May 26 2020

How to Plan a Virtual Graduation Celebration Like No Other

The University of Missouri got creative when it came to helping families plan graduation parties.

As colleges and universities across the U.S. virtually send off the class of 2020, the University of Missouri (Mizzou) went the extra mile by helping families plan virtual celebrations for their newly minted graduates. 

With the ongoing pandemic hindering traditional graduation festivities, the university’s staff was forced to be creative as they brainstormed different ways to honor the big day for students and families. From designing animated graduation-themed social media stickers to publishing popular dining hall recipes, the university was thinking outside of the box when it came to 2020’s virtual celebrations. 

“We are throwing a million ideas on the wall, and now we’re peeling things off that have stuck,” says Kristen Smarr, the deputy chief marketing and communications officer in charge of Mizzou’s virtual graduation ceremonies. “There’s a lot of energy around this. We have a profound desire to honor our students.”

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A Proper Virtual Graduation Lasts 24 Hours

Over a 24-hour period beginning on May 15, Mizzou organized various online ceremonies. The school kicked it off with recorded video greetings from the chancellor and provost before streaming it on the school’s website and social media. 

“There’s nothing that can replace an in-person celebration, but it’s important that our students and their loved ones have an opportunity to celebrate this important moment,” Smarr says. “We want it to be a fun, respectful, energetic and happy 24 hours.” 

As individual schools and colleges within the university organized their own virtual ceremonies, many planned live, interactive events using videoconferencing tools such as Microsoft Teams, Zoom and even YouTube. 

Meanwhile, Smarr and her team focused on a daylong social media campaign for the virtual celebration, aggregating video greetings from celebrities and alumni to post throughout the 24-hour period. They also encouraged the graduating class of 6,000 students, as well as their families and friends, to post photos and videos with the hashtag #MizzouMade.

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Personalized Social Media Graphics for a Special Day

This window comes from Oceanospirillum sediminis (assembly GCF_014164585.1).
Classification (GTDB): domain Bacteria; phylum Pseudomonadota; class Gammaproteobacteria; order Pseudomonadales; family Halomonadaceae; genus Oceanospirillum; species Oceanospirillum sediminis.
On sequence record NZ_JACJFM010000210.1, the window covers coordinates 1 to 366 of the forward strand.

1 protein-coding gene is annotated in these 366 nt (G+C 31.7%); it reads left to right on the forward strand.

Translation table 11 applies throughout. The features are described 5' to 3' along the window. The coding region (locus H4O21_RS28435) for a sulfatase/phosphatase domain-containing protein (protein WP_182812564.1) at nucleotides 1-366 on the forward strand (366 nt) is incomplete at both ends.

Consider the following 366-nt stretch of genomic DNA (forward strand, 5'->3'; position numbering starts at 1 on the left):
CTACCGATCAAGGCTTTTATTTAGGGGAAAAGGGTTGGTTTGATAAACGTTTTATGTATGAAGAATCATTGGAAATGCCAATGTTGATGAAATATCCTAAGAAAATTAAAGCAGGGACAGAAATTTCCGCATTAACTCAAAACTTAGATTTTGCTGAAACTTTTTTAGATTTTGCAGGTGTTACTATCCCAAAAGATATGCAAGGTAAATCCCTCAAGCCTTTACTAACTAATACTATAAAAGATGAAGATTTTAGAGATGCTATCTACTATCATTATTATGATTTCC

To help students celebrate their graduations, the university designed graduation-themed graphics for students to post on social media. This included Facebook profile frames, fun Instagram effects like animated mortarboards and Giphy stickers of 2020 tassels and Truman the Tiger, the university’s mascot. 

Using a cloud aggregation tool, the university planned to capture all the tagged content before reposting it on the university’s commencement website, where it will be available for family members who may not be on social media. 

To encourage virtual parties at home, the university created a “virtual party checklist” with instructions on how to schedule a Zoom or Facebook Live event. University staffers also designed downloadable, printable banners, posters and yard signs that read “Class of 2020” and “Proud Mizzou Grad.” 

Other fun assets included recipes for beloved campus dining hall treats, such as Mizzou’s popular peanut butter pies.

Old Fashioned Mail: Say More with Less

As the university was planning the virtual celebrations, Smarr noticed that faculty enjoyed making videos to convey personalized messages for students. She advised staff in Mizzou’s colleges and schools that while using video is fine, technology is not always the most meaningful option. 

For example, if faculty members wanted to send a special congratulatory message to a particular student—or even three or four students—they might want to consider writing old-fashioned letters to mail to students. 

While technology plays a major role when it comes to helping higher ed institutions save money and increase efficiency, a simple handwritten note can sometimes convey more. 

“In this day and age, someone reading a note will know that you took a lot of time to write it,” Smarr says.

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